SAXS Investigation of Core-Shell Microgels with High Scattering Contrast Cores: Access to Structure Factor and Volume Fraction

Marco Hildebrandt, Sergey Lazarev, Javier Pérez, Ivan A. Vartanyants, Janne-Mieke Meijer (Corresponding author), Matthias Karg (Corresponding author)

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Abstract

To explore dense packings of soft colloids, scattering experiments are ideal to access the structure factor. However, for soft microgels, determination of the structure factor is difficult because of the low contrast of the polymer network and potential microgel interpenetration and deformation that change the form factor contribution. Here, we employ small-angle X-ray scattering (SAXS) to study soft, thermoresponsive microgels with poly-N-isopropylacrylamide (PNIPAM) shells and gold nanoparticle cores. The scattering of the gold cores dominates the scattering patterns and allows precise determination of the microgel volume fraction over a broad range of concentrations. At high volume fractions, we find distinct patterns with sharp Bragg peaks allowing extraction of the structure factor and characterization of the phases combined with UV-vis spectroscopy. The unique scattering contrast of our core-shell microgels combined with SAXS opens up new ways to investigate dense packings of soft microgels including in situ studies of phase transitions.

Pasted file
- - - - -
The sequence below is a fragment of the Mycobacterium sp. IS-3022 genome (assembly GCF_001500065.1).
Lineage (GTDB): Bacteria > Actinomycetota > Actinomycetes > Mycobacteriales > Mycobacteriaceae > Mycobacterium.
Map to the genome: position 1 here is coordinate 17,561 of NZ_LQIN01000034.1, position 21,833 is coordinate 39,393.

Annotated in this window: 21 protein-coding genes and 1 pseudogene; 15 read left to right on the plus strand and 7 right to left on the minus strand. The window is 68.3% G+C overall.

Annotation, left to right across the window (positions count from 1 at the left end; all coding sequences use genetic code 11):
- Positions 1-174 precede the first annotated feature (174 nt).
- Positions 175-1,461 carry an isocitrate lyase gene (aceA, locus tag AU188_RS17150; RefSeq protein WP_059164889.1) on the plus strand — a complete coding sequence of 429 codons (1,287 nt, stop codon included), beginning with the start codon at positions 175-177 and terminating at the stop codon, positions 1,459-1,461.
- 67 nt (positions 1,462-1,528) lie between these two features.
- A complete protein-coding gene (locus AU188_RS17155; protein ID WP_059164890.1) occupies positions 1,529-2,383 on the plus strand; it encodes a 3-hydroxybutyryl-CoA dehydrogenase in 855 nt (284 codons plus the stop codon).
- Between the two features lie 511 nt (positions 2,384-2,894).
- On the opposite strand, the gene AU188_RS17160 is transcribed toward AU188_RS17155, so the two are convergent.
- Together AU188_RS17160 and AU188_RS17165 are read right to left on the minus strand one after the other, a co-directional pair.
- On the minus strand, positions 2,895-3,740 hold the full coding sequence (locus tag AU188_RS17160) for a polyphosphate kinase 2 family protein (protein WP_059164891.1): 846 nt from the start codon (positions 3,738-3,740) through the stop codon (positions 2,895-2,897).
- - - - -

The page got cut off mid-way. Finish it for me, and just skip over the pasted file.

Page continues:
Original languageEnglish
Pages (from-to)2959-2969
Number of pages11
JournalMacromolecules
Volume55
Issue number7
DOIs
Publication statusPublished - 12 Apr 2022

Bibliographical note

Funding Information:
The authors acknowledge SOLEIL for provision of synchrotron radiation facilities and thank Javier Perez for assistance in using beamline SWING (Proposal number 20181613). The authors thank the Center for Structural Studies (CSS) that is funded by the Deutsche Forschungsgemeinschaft (DFG Grant numbers 417919780 and INST 208/761-1 FUGG) for access to the SAXS instrument. The authors acknowledge the DFG and the state of NRW for funding the cryo-TEM (INST 208/749-1 FUGG) and Marius Otten from Heinrich-Heine-University Düsseldorf for his assistance with the TEM measurements.

Funding Information:
J.M.M. acknowledges financial support from the Netherlands Organization for Scientific Research (NWO) (016.Veni.192.119). M.K. acknowledges the German Research Foundation (DFG) for funding under grant KA3880/6-1.

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